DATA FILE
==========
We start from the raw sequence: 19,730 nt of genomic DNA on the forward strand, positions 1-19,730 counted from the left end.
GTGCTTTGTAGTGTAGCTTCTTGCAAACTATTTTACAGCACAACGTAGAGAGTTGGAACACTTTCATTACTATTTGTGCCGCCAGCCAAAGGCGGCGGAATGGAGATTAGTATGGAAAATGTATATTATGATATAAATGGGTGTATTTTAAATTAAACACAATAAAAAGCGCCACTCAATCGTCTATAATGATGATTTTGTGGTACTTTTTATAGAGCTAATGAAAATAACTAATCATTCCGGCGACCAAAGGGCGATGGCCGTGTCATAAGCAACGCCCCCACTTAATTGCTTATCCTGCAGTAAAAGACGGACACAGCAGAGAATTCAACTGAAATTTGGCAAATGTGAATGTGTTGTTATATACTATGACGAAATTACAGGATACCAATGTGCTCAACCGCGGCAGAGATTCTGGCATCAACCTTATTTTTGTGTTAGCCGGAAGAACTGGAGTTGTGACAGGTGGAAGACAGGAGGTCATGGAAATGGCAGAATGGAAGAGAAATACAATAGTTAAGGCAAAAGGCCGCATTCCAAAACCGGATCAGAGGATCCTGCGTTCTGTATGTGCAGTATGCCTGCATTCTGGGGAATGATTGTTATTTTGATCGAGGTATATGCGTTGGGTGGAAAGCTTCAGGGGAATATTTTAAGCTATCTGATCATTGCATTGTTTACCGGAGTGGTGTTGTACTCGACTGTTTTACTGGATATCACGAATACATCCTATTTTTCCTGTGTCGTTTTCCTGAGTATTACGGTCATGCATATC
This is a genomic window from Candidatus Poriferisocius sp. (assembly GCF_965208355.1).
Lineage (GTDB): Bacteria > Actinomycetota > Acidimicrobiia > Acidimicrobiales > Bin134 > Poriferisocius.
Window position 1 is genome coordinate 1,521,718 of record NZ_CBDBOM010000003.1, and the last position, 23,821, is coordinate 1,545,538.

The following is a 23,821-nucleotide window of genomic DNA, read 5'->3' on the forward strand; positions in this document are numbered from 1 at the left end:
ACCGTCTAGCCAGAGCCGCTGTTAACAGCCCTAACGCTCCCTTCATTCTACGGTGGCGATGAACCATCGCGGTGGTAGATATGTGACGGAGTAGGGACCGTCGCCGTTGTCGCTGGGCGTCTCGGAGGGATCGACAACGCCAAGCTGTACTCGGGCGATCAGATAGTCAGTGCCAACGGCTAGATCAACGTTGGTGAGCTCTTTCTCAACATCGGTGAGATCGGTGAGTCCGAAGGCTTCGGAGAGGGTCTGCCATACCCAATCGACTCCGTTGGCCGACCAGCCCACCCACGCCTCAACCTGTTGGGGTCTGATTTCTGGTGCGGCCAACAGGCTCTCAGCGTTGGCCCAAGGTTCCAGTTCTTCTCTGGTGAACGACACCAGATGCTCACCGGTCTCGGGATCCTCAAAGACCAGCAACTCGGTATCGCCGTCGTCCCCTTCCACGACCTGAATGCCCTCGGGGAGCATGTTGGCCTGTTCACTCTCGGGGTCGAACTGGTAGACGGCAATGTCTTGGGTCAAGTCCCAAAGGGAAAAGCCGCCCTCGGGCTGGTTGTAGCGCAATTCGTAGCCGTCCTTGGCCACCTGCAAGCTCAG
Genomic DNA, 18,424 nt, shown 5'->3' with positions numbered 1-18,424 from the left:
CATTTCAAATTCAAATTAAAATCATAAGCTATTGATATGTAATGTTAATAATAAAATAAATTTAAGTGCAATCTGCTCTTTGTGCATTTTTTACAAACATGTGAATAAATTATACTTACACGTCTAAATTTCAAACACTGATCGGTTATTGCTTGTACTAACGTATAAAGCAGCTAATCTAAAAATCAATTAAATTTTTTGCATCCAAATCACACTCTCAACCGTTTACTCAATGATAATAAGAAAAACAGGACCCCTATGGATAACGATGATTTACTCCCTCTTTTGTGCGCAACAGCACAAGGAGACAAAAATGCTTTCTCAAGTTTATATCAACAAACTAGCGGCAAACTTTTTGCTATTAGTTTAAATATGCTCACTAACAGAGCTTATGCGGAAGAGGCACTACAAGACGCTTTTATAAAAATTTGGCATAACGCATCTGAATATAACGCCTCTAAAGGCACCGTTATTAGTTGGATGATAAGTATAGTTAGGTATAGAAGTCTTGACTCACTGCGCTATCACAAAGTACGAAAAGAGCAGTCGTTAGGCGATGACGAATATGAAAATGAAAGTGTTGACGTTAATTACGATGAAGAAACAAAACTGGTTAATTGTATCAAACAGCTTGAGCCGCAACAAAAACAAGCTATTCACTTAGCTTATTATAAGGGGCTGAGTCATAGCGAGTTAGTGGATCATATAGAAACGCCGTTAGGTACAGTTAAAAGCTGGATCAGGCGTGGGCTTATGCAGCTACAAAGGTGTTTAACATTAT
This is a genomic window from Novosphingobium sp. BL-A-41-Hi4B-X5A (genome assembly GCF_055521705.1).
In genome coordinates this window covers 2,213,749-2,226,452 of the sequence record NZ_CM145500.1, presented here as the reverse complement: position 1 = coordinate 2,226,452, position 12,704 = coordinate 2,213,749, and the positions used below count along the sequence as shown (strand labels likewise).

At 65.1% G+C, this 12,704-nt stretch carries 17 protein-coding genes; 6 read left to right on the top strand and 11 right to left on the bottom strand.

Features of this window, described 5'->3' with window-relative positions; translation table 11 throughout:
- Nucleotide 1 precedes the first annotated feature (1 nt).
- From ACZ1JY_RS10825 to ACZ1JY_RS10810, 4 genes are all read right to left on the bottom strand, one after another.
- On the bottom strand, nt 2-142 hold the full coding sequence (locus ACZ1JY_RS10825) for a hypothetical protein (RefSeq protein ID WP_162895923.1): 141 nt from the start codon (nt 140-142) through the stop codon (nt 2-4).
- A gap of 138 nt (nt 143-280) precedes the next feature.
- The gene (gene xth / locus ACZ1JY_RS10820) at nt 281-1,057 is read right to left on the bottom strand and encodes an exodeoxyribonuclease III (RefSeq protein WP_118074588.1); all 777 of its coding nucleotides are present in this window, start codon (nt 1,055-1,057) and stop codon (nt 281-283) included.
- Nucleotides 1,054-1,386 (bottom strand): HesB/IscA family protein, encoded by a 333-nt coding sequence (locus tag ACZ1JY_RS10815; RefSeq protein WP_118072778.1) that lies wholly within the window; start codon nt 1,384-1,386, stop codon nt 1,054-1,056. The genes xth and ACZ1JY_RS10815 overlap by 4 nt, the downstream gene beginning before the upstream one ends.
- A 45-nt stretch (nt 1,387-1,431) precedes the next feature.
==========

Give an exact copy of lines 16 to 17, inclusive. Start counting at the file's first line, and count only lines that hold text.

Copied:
- On the bottom strand, nt 2-142 hold the full coding sequence (locus ACZ1JY_RS10825) for a hypothetical protein (RefSeq protein ID WP_162895923.1): 141 nt from the start codon (nt 140-142) through the stop codon (nt 2-4).
- A gap of 138 nt (nt 143-280) precedes the next feature.